Angela hits Sergio in stride on field at Superdome

By Grill Room TeamDecember 18, 2017, 3:22 pm

Sergio and Angela Garcia's super 2017 keeps getting more ... Super ... Dome. (+1 awful blog lede.)

The couple started the year with Sergio's win at the Masters, then embarked on a whirlwind green jacket media tour, then kicked off El Clasico, then attended Wimbledon, then got married, then announced they were expecting their first child ...


2017 Newsmaker of the Year: No. 5, Sergio Garcia


And now, they're throwing each other passes on the New Orleans Saints' home turf at the Superdome.

Man, it must be so cool do that at the Silverdome. ... ... ... I'm sorry, it is the Superdome, brothers.

Newsmaker of the Year: No. 1, Justin Thomas

By Golf Channel DigitalDecember 18, 2017, 1:00 pm

He won a major, captured the FedExCup and was named the PGA Tour’s Player of the Year. It should come as no surprise that Justin Thomas holds the top spot on our Newsmakers list for 2017.

Thomas entered the year ranked outside the top 20, and few might have pegged him for a transcendent campaign. But he kicked off January with a win in Hawaii, added another before leaving the Aloha State and never looked back.

Thomas’ seminal moment came in August when he captured the PGA Championship at Quail Hollow for his breakthrough major title. One month after greeting Jordan Spieth behind the final green at Royal Birkdale, this time it was Thomas’ turn to have friends stick around to snap pictures with the trophy that signaled his arrival among golf’s upper echelon.


Full list of 2017 Newsmakers of the Year


In addition to racking up the hardware – five in total, including the inaugural CJ Cup at Nine Bridges in his first start of the new wraparound season – Thomas dazzled with style. His runaway win at the Sony Open included an opening-round 59, and his third-round 63 at Erin Hills marked the first time anyone had ever shot 9 under on a U.S. Open venue.

Thomas’ consistency was rewarded at East Lake, when a runner-up finish at the Tour Championship netted him the season-long title and $10 million prize. It was in the subsequent press conference where he shared the goals list he had written into his cell phone in February, having ticked off nearly every one. It showed a dedicated attention to detail as well the tactical approach with which Thomas had steered his rapid ascent.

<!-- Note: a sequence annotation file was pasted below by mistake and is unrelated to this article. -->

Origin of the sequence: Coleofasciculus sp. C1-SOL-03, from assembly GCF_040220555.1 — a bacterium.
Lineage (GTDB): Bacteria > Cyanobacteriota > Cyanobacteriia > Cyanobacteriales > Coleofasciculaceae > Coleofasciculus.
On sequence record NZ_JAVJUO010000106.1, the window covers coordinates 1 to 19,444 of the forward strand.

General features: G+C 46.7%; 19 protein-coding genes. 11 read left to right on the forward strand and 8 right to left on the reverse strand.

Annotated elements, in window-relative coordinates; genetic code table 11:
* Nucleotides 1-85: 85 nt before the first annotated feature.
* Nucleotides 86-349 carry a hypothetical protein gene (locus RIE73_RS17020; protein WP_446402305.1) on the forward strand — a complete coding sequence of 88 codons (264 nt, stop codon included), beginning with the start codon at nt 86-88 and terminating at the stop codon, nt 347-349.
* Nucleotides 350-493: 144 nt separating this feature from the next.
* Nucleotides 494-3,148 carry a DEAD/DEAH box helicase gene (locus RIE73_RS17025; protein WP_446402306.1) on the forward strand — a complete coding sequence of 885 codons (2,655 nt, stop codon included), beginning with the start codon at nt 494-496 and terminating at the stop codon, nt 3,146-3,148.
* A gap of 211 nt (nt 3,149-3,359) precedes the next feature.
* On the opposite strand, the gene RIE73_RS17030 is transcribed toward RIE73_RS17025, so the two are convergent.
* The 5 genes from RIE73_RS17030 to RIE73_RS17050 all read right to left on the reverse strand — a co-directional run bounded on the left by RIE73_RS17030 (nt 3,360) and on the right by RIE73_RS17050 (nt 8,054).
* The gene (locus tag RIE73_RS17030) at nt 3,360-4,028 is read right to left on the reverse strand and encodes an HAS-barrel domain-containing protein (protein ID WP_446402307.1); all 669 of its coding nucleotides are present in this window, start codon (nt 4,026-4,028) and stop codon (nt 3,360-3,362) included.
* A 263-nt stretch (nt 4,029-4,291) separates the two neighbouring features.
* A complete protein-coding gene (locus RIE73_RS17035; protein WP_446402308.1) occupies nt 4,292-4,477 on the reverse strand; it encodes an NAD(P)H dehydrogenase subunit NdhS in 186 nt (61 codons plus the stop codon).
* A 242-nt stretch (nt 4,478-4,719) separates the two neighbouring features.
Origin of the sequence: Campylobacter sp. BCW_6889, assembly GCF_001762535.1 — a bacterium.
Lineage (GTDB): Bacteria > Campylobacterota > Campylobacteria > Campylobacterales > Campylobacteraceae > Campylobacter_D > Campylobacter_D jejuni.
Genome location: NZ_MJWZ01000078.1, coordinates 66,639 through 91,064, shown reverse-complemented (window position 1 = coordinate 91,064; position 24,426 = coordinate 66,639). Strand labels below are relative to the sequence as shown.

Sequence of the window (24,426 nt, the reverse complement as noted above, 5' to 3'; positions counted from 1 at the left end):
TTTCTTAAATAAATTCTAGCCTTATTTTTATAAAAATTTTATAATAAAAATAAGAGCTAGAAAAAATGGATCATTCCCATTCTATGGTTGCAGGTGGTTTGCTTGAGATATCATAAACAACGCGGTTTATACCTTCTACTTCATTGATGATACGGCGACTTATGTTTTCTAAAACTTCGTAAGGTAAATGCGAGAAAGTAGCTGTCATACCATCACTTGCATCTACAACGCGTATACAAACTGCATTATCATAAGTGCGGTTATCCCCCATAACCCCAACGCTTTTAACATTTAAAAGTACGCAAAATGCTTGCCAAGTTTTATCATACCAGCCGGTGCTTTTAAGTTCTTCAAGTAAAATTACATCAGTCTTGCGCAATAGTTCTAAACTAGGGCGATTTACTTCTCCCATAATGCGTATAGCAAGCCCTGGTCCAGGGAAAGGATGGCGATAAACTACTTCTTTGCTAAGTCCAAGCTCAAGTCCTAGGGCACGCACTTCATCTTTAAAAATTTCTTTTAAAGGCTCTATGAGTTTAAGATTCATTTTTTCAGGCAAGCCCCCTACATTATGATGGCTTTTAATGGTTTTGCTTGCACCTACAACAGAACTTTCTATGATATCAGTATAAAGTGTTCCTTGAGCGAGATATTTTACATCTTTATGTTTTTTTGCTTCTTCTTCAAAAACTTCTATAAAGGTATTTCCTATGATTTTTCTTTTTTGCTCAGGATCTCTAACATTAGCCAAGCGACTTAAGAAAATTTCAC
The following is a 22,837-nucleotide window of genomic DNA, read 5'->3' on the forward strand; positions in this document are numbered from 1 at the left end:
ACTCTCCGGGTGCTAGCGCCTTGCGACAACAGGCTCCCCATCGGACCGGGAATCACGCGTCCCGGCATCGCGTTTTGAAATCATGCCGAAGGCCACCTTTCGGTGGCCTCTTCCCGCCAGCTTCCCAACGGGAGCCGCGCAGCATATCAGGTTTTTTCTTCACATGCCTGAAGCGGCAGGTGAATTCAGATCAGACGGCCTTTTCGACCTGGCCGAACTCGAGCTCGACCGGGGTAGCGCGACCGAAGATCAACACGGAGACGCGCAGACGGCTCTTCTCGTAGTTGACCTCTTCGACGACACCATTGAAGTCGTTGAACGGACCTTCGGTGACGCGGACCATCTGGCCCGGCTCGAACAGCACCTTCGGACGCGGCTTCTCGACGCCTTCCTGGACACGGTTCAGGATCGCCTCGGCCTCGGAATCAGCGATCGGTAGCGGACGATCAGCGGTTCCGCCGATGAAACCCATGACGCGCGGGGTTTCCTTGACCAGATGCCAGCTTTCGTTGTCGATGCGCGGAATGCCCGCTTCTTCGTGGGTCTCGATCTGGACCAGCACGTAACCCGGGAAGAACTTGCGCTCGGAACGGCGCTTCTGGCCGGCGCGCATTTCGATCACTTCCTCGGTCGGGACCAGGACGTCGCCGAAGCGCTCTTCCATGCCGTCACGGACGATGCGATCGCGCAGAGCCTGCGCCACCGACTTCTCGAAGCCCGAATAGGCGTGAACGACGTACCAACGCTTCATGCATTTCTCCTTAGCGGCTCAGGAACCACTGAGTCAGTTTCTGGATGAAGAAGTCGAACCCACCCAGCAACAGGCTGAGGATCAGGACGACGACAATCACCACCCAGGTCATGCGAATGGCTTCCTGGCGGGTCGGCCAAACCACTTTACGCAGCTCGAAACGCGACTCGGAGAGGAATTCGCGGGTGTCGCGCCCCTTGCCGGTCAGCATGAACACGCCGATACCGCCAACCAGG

Heading into a new year, he’s now very clearly entrenched as one of the world’s best. And as his career progresses, it’s likely we’ll look back at 2017 as the point where Thomas first transformed great potential into eye-popping results.

Win No. 1: Title defense at the CIMB Classic

Article: Thomas (64) rallies to defend CIMB title


Win Nos. 2 and 3: The Hawaiian double

Article: Thomas refuses to let disastrous hole derail TOC win

Article: Worst week ever ends with another title at Sony Open


Record Round No. 1: 59 at the Sony Open

Article: Thomas becomes youngest player to shoot 59

Take a look: Thomas’ scorecard from his amazing 59


Record Round No. 2: 63 at the U.S. Open

Article: Thomas sets U.S. Open record with 9-under 63


Temporary Slide: Open MC makes it three in a row

Watch: Thomas loses club, makes 9, misses Open cut


Mr. Major (and win No. 4): PGA champ at Quail Hollow

Article: Thomas joins the club – the major club


Win No. 5: Dell Technologies Championship

Article: Thomas wins the battle of buddies over Spieth


The $10 Million Man: FedExCup champ


Biggest Win of All? Player of the Year


And One to Grow On: Wins at CJ Cup in 2017-18 season

Article: Thomas caps torrid 12-month run with CJ Cup win


Photo Galleries: Best of ...

Best of: Justin Thomas and Jillian Wisniewski

Best of: Justin Thomas through the years

Cabreras win PNC Father/Son Challenge

By Associated PressDecember 17, 2017, 11:36 pm

ORLANDO, Fla. - Angel Cabrera and Angel Cabrera Jr. closed with a 12-under 60 for a three-shot victory in their debut at the PNC Father/Son Challenge.

The Cabreras opened with a 59 at The Ritz-Carlton Golf Club and were challenged briefly by the defending champions, David Duval and Nick Karavites, in the scramble format Sunday. The Argentines went out in 30, and they had a two-shot lead with Cabrera's son came within an inch of chipping in for eagle on the final hole.

They finished at 25-under 199 for a three-shot victory over Duval and Karavites, and Bernhard Langer and Jason Langer. The Langer team won in 2014.

Mark O'Meara and Shaun O'Meara tied for fourth at 21 under with Jerry Pate and Wesley Pate.

Cabrera wasn't even in the field until two-time U.S. Open champion Curtis Strange and his son, Tom Strange, had to withdraw.

Duval and his stepson went out in 28, but the Cabreras regained control by starting the back nine with back-to-back birdies, and then making birdies on the 13th, 14th and 16th. The final birdie allowed them to tie the tournament scoring record.

''This is certain my best week of the year,'' said Cabrera, the 2009 Masters champion and 2007 U.S. Open champion at Oakmont. ''To play alongside all the legends ... as well as playing alongside my son, has been the greatest week of the year.''

The popular event is for players who have won a major championship or The Players Championship. It is a scramble format both days.

In some cases, the major champions lean on the power of their sons for the distance. O'Meara said Saturday that his ''little man'' hit it 58 yards by him on the 18th. And on Sunday, Stewart Cink said son Reagan told him after outdriving him on the opening four holes, ''In this tournament I may be your son, but right now I'm your Daddy!''

Jack Nicklaus played with his grandson, G.T. They closed with a 64 and tied for 15th in the field of 20 teams.